sara.gladwin: I was very interested in … Rich's discussion revolving around “the void"…. In Genesis…the void was … a place for the inception of existence and creation…Rich seems to think of…confronting the void…as desirable…the potential to re-evaluate life entirely and begin anew from a place of creation…like our reading last week….Those who experience trauma also seem to be experiencing…an interaction with the void…forced …to experience an almost violent/violating divorce from comfort and complacency…
Sharaai: Reading the Rich segment…one line … "When a woman tells the truth she is creating the possibility for more truth around her"…stuck with me because of the current issues with Perry House…I feel like we have been telling nothing but the truth…but it has not worked in the way that Rich says. I don’t think that there has been enough truth stated about the topic from the administration.
couldntthinkofa…last night was the first time that I even considered gender as part of the reason for why it is hard for us, as women, to be heard….as women, when we speak are we seen as just complaining and nagging…Are we seen as needy?… it just might be that we are at a "disadvantage" in fighting for Perry because we are colored and female.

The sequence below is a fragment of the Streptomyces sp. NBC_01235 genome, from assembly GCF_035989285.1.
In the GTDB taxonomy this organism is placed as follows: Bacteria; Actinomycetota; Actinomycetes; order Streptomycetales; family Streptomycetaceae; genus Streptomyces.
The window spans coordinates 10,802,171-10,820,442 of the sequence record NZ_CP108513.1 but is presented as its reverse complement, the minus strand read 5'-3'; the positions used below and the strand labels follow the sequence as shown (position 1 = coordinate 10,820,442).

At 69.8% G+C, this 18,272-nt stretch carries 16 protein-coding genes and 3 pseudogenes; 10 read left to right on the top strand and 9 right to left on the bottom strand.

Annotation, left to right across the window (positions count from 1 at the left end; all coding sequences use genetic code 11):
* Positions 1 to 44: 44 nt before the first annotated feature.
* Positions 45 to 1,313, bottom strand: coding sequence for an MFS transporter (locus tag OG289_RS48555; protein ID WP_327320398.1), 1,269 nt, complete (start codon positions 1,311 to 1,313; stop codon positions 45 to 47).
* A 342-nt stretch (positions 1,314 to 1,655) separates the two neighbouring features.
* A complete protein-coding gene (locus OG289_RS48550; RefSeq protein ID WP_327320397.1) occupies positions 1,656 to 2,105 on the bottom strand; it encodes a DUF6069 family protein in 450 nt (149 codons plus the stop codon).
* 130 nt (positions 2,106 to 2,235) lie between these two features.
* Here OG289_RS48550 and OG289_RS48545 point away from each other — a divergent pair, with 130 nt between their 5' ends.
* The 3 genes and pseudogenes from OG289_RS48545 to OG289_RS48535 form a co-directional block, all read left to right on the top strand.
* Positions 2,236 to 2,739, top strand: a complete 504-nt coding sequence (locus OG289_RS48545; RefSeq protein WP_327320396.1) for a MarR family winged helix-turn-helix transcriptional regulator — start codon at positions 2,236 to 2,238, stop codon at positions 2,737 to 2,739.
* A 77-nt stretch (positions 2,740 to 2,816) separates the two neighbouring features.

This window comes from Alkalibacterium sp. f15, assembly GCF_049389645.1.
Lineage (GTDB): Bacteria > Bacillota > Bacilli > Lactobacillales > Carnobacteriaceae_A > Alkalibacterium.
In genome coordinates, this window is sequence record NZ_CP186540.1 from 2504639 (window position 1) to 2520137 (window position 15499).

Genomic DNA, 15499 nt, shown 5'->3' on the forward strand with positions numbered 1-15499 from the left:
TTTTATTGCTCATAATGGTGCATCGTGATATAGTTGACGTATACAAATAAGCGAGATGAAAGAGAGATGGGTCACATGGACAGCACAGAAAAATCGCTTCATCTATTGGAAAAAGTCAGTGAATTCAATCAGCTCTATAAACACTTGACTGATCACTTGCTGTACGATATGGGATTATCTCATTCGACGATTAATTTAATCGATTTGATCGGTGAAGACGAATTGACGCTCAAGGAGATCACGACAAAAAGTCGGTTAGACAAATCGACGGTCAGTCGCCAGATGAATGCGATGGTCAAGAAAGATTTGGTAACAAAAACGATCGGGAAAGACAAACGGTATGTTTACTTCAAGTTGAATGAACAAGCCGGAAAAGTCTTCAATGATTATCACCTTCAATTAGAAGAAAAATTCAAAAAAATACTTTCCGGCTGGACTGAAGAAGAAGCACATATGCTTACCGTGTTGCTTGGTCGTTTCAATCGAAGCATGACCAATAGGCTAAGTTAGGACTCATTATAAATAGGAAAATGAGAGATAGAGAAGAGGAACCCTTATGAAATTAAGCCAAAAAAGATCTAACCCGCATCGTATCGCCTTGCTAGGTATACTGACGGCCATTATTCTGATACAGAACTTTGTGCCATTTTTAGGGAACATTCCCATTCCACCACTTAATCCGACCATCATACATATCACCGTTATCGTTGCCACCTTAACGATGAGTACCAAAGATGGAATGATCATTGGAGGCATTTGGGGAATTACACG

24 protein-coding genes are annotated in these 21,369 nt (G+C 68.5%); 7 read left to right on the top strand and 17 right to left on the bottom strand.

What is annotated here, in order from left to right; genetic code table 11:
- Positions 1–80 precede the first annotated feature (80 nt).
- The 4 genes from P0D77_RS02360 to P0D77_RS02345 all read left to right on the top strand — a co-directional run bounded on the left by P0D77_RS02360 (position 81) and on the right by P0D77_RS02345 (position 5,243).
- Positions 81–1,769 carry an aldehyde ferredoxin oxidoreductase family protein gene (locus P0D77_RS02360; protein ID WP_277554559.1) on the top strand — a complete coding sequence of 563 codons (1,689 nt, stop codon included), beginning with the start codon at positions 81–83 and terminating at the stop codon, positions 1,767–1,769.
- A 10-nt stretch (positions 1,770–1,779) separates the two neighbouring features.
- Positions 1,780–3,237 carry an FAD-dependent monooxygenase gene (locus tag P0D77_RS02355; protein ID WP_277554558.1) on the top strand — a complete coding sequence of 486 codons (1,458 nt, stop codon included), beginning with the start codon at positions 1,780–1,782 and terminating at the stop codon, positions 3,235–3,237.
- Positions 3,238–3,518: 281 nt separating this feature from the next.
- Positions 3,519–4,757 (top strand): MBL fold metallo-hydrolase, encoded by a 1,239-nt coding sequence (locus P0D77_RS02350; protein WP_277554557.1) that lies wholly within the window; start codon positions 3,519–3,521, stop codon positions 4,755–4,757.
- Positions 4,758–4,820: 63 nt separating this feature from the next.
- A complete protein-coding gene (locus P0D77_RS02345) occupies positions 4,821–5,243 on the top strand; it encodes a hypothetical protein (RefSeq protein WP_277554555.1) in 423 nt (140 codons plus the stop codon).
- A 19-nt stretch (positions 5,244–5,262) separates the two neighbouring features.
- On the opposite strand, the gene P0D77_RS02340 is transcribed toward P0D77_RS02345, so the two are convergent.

Sarah: a lot of [Wendy Brown's claims] seemed paradoxical:
1. that using your freedom to choose negates what freedom is because it cancels out the original freedom you had
2. the modern day desire to make private matters public
3. silence as “shelter for power” vs “shelter from power”
4. how labeling and putting a name to a negative experience may reinforce the experience
5. when you try to tell personal stories and create a community, this ends up excluding people
…I don’t know where these paradoxes leave me.
Uninhibited: I really enjoyed reading Wendy Brown's essay …particularly by the way in which she breaks down the traditional ways in which we think of silence and oppression as standing in contradiction with freedom and voice….she articulates very clearly the power that can be found in silence and how it can work to protect us….freedom is not necessarily speaking your way to justice…silence as a one of the mediums to exercise this choice.
Michaela: I wonder would the women of the Cannery…like more "me" time, where they could be silent and alone?
Rich, "Women and Honor: Some Notes on Lying"
we need a new ethics; problem of speech is primary
power of "deafness," frustration of speech by
those who do not want to hear what we have to say
How to "hear each other into speech"?
Lying is done with words, and also with silence.
The liar lives in fear of losing control.
Amnesia is the silence of the unconscious.
An honorable human relationship...a process..of refining the truths they can tell each other.